Whether you’re just starting out or are a seasoned runner, knowing how to safely increase your mileage can help you avoid injury. Do too much too soon and you’re more likely to be sidelined because your body isn’t ready to handle the increased miles. Wait too long between jumps in volume and you may feel like you’re not making enough progress.
So let’s say your baseline mileage is 20 miles a week. How do you increase this without increasing your chance of injury?
Many runners follow the 10 percent rule. The rule suggests that you not add more than 10 percent to your mileage in any given week. Although designed to help avoid overuse injuries, the rule doesn’t take into account differences in where you are in your training plan or how you feel, so it’s best to adapt this rule depending on circumstances. Here are some things to keep in mind:
Getting to your baseline. When you’re getting back to training after a break, begin below your baseline, say 12 miles a week. Since you’re not starting from scratch, you can usually add mileage more aggressively than 10 percent per week. So instead of adding just 1 mile a week, 1½- 2 additional weekly miles may be doable.
Pushing past your baseline. Once you’ve reached your 20 mile baseline, it’s time to be more conservative in adding mileage, aiming for 5 – 10 percent per week. So, you’ll still want to keep your weekly mileage increases to around 2 miles for the next few weeks.
You’ll get there if you’re patient. It may not seem like you’re making much progress adding 10 percent a week, but before you know it, you’ll be doubling your mileage. If you start at 20 miles, then go to 22, 24 and so on, within just 8 – 10 weeks, you’ll be running 40 weekly miles.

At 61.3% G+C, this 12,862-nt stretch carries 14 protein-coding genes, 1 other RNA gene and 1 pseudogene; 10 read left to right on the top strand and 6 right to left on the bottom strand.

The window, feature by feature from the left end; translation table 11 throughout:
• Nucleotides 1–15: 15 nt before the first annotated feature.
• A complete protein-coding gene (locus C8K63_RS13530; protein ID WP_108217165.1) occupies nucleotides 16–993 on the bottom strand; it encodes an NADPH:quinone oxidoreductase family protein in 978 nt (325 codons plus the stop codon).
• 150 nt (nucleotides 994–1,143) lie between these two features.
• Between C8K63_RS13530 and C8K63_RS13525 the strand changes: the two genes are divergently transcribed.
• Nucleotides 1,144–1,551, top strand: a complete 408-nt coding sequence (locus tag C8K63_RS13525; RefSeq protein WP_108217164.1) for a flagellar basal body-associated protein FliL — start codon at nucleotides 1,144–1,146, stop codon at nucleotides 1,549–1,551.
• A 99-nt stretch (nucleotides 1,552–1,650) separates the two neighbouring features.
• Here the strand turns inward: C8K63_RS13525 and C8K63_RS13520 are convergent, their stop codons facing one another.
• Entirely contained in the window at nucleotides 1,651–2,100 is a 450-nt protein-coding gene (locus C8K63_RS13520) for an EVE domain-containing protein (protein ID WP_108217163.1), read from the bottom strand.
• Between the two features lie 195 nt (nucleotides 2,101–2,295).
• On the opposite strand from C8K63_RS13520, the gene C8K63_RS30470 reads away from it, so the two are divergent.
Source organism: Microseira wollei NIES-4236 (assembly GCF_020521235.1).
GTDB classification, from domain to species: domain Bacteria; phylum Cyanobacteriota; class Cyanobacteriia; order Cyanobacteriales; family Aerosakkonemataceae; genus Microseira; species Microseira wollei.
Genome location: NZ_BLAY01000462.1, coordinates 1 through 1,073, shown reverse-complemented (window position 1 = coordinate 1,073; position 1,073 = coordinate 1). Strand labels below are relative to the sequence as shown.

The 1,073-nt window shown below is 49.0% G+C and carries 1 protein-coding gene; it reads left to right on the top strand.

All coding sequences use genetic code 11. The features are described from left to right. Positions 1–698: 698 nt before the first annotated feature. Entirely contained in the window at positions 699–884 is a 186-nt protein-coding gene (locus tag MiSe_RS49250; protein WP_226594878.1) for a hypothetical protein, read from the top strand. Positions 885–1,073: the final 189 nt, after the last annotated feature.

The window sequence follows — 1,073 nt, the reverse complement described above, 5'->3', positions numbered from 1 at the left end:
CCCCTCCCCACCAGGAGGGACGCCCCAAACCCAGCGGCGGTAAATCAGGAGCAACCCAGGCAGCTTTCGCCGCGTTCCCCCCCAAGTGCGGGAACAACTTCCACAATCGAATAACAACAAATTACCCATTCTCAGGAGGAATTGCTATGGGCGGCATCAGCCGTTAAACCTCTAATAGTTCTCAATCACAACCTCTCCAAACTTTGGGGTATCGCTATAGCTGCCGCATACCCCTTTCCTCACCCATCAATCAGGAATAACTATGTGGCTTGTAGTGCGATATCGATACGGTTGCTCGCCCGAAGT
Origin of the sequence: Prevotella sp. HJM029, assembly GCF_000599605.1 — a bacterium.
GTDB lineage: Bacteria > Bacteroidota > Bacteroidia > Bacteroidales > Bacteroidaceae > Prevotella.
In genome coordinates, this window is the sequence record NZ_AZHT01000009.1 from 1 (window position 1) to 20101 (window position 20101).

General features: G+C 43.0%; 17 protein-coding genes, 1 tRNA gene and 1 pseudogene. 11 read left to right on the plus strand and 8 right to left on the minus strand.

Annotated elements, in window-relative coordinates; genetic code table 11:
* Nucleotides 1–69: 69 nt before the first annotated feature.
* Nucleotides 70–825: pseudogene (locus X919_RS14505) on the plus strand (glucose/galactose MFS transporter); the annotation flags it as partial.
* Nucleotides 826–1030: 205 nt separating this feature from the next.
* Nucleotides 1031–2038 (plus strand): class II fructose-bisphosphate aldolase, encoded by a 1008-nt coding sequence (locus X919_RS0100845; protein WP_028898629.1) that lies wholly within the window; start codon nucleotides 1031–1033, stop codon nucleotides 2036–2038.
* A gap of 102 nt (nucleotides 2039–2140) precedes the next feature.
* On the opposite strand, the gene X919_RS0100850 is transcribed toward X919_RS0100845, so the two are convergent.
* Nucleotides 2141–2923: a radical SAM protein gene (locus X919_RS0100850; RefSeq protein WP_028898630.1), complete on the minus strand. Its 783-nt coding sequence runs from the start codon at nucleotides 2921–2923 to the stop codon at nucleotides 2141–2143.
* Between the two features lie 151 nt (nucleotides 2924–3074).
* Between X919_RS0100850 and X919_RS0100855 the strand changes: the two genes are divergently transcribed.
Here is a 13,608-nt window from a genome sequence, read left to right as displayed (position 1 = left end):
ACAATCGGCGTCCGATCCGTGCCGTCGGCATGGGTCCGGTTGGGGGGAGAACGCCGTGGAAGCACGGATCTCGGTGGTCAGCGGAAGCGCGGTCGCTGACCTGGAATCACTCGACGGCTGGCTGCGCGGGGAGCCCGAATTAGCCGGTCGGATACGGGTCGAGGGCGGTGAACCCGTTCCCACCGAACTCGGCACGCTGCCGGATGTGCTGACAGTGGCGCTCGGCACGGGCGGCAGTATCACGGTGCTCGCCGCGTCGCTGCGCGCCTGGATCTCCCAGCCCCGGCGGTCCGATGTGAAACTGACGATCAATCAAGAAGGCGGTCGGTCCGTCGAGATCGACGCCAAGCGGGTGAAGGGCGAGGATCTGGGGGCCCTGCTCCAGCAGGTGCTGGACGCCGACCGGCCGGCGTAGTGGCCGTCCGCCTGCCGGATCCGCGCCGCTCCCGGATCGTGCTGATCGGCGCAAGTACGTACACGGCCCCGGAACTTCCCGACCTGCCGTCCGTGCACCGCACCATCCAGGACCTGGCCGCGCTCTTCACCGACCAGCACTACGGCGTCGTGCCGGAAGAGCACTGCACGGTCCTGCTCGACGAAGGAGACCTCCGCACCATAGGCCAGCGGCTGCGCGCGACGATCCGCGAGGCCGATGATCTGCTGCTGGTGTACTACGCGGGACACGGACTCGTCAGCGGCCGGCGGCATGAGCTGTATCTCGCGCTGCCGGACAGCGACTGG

Splitting up your runs. You also have to determine how you’ll get in your weekly mileage. For example, if you’re running a total of 35 miles and run 5 times a week, you can do a 10 mile long run, 8 mile medium-distance run, 7 mile tempo run and then two easy 5 mile runs. Most mileage increases will add to your long run but sometimes you’ll want to split them up during the week.
What you do between runs. It’s important to alternate hard running days with recovery or rest days. Reduce mileage or intensity on those days or incorporate cross-training activities, such as cycling or weight-training. Some days, just do nothing.
The “less is more approach”. Some runners find they can get race-ready with less overall mileage by replacing 1- 2 moderate-paced runs a week with HIIT (high-intensity interval training) workouts. HIIT relies on relatively short intermittent bursts of running at very hard effort, followed by short periods of recovery.
Adaptation and recovery weeks. Some weeks you need to give your body a chance to adapt to mileage increases. Occasionally repeat the previous week’s training plan or give yourself a break every 4 – 6 weeks by cutting back on total mileage, shortening long or tempo runs, or running fewer days during the week.
Becoming a better runner isn’t about pushing yourself to increase mileage week after week according to a set rule. Instead, focus on running consistently. If you increase mileage too quickly or get to a point where you’re running more than your body is comfortable with, you increase the risk of overuse injuries, which can put the brakes on your training altogether.